The child-directed preschool believes that allowing children to choose the activities in which they will participate promotes enthusiasm for school, self-confidence, and creativity (Hirsh-Pasek, 1991).
Crosser (1996) defines the child-directed preschool program well when she states, “The teacher is seldom center stage. Children are the actors–the players. The teacher is on the sidelines coaching, observing, asking probing questions, and providing an island of security and comfort when needed.” Crosser adds, “An age-appropriate schedule for preschoolers is built around large blocks of time during which children move freely about the classroom, self-selecting activities in which to engage alone or with others.”
The child-directed philosophy believes that teacher-directed academic instruction creates pressure, inhibits creativity, and deprives the children of self-motivated learning (Hirsh-Pasek, 1991).
From a historical perspective, John Locke characterized the child’s cognitive development as shaped by the environmental experiences and learning opportunities provided by adults. Programs associated with this view are concerned with developmental and instructional theory and believe that children can benefit from structured learning (Fowler, 1983).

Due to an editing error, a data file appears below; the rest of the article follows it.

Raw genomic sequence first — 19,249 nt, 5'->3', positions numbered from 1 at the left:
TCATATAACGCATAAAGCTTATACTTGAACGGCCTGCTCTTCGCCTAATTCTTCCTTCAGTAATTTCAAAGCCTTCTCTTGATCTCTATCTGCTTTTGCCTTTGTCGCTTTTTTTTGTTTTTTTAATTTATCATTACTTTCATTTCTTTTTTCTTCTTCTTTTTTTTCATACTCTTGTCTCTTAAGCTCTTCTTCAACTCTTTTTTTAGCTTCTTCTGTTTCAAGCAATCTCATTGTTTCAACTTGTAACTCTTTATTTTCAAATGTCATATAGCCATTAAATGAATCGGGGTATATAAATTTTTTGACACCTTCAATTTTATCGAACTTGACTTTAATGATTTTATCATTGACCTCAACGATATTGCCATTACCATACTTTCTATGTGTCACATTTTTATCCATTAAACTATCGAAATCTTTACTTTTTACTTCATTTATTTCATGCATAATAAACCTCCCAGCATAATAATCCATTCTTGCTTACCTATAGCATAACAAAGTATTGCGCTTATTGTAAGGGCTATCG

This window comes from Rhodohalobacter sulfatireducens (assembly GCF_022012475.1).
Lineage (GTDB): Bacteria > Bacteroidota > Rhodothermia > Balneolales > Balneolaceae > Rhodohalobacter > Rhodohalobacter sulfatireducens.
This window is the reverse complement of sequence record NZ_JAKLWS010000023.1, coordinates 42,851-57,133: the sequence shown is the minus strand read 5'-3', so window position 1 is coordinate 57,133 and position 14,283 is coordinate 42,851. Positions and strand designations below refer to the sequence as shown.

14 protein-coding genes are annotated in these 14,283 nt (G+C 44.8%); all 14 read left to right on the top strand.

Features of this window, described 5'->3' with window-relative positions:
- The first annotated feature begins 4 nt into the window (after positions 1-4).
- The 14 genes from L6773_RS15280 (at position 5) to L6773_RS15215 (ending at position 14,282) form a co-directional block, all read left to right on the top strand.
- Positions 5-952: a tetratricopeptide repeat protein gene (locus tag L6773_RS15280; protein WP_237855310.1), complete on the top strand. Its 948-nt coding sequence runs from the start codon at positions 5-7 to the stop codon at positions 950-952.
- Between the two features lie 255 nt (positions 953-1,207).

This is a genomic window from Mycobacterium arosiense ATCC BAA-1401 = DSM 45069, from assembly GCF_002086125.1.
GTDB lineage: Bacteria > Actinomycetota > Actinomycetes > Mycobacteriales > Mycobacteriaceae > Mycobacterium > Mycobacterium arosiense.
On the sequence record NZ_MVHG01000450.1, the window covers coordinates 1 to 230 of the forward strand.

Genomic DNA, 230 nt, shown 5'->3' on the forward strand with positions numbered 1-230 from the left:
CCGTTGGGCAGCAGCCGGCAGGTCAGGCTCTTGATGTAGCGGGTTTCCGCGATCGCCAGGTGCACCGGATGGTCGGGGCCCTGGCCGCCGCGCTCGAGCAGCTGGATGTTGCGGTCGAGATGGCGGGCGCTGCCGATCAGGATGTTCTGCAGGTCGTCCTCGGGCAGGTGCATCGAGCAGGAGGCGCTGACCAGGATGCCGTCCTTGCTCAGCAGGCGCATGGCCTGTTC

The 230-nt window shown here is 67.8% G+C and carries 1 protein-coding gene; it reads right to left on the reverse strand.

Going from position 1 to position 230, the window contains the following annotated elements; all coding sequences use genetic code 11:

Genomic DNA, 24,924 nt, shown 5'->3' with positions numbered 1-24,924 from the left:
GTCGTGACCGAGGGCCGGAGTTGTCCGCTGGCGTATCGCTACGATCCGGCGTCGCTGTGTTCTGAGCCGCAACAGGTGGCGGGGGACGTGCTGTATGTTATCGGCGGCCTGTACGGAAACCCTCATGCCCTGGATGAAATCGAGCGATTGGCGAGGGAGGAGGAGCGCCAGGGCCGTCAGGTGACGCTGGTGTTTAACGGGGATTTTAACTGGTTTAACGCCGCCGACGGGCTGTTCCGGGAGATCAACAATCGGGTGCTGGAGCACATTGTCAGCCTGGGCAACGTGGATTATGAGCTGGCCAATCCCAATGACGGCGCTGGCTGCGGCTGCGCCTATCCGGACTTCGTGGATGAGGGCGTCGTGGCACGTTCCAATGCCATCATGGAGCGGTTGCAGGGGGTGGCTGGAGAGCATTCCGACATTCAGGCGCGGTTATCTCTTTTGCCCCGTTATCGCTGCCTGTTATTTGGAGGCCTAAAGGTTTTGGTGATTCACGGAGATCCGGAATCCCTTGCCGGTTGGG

Advocates of the teacher-directed approach argue that formal academic experiences provide enrichment which gives children an important and valuable early start to school (Eastman & Barr, 1985). They believe that there is information that is both interesting and beneficial to young children and which young children, with limited life experiences, are not in a position to be aware of and seek knowledge about.
Bruner suggests that the curriculum be organised so that basic concepts are introduced and reintroduced at increasing levels of abstraction over time (Bruner, Olver, and Greenfield, 1966).